Distillery

THE DISTILLERY AT SNOWY RIVER LAVENDER

WHERE FIELDS OF LAVENDER BECOME BOTTLES OF ESSENTIAL BEAUTY

In tandem with harvest, the summer months of January and February also see the distillery at Snowy River Lavender in full swing. All processes in our current system of distillation are done manually and require a great deal of dedication and skill by those working distillation processes to ensure everything proceeds smoothly to produce essential oils and hydrosols of the highest standard. Our focus is on producing boutique essential oils, which means respecting the integrity of the specific plant matter being distilled, with each distillation performed as a discrete and complete process. It is important for us to record each still charge and to be able to trace that charge back to a bottle in the cellar.

STEAM DISTILLATION

All essential oils and hydrosols at Snowy River Lavender are produced through steam distillation. This is the process where low-pressure steam is passed through a vessel of compacted plant matter. As the steam moves through the vessel volatile compounds held within the plant matter are released into the vapour. This steam vapour laden with plant chemistry rises naturally to the top of the distillation chamber and moves into a water cooled condenser where the vapour is returned to liquid form and passed out of the condenser into a collection vessel called a separation flask. This liquid, known as distillate, settles in the collection vessel separating into essential oil and hydrosol.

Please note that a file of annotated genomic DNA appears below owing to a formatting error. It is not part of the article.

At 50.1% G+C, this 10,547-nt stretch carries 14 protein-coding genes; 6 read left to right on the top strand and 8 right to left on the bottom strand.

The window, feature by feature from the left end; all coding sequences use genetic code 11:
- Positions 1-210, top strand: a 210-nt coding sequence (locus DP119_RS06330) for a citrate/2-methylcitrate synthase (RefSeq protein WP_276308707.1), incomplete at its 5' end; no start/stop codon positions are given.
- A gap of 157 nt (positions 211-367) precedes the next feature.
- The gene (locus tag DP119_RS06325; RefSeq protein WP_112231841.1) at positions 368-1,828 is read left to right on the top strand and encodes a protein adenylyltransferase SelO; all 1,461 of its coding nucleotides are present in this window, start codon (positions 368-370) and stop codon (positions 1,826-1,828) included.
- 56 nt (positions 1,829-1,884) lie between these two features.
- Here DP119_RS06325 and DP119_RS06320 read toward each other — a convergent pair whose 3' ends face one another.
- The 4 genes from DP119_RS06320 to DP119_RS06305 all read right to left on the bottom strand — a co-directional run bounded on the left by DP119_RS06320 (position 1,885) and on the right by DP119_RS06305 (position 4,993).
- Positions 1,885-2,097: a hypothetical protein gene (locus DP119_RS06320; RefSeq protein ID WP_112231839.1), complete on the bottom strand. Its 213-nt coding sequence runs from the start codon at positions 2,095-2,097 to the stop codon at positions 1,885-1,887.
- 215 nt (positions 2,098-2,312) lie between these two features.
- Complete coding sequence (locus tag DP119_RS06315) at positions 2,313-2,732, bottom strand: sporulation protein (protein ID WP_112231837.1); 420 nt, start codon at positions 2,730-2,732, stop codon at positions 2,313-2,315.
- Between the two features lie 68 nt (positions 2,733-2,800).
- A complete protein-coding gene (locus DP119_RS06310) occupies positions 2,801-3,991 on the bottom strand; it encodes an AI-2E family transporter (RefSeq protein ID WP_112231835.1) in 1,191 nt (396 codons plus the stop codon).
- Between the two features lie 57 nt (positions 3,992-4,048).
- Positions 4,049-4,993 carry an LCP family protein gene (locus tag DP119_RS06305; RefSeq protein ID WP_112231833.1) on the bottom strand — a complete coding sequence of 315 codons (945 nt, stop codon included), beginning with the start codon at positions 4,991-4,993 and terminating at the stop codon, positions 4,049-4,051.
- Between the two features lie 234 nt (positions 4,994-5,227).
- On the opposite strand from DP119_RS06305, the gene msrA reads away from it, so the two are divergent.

Most essential oils are lighter than water and will rise to the top of the flask. Lavender’s specific gravity, or relative density, is usually around 0.880-0.890 with lavandin higher at 0.887 -0.899. This physical characteristic of essential oil allows the hydrosol to be tapped off from the lower part of the collection vessel into a storage container, in which it is later stored in a cool cellar until packaged for sale. It takes longer for the essential oil to build up in the collection flask and the hydrosol will be tapped off many times before the oil has built to a level, usually 1 litre, where it will be decanted into an amber glass bottle for storage and sealed from the air immediately.

Snowy River Lavender’s stainless steel distillation unit is a customized version of the principles and designs set out by the late Tim Denny, of Bridestowe Lavender Farm, in his publication, ‘Field Distillation of Herbaceous Oils’. This distillery has one still with tandem distillation chambers. One chamber is distilled while the other is packed with the next charge of flower and in this way we can process 3 or 4 charges per day, each running between 2 and 2 ½ hours. Each distillation chamber has a 440-litre capacity, taking between 100 to 125 kilograms of field harvested lavender or lavandin flower. Typically, each charge produces, depending on the plant being distilled, between 1 and 3 litres of essential oil and between 10 and 20 litres of hydrosol.

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SNOWY RIVER LAVENDER’S DISTILLERY PROCESSES

Significant pre-distillation processes are caring for cut flower; packing & setting the still: Distilling demands care, knowledge, vigilance and recording: Post- distillation demands cool, dark, airtight conditions and patience.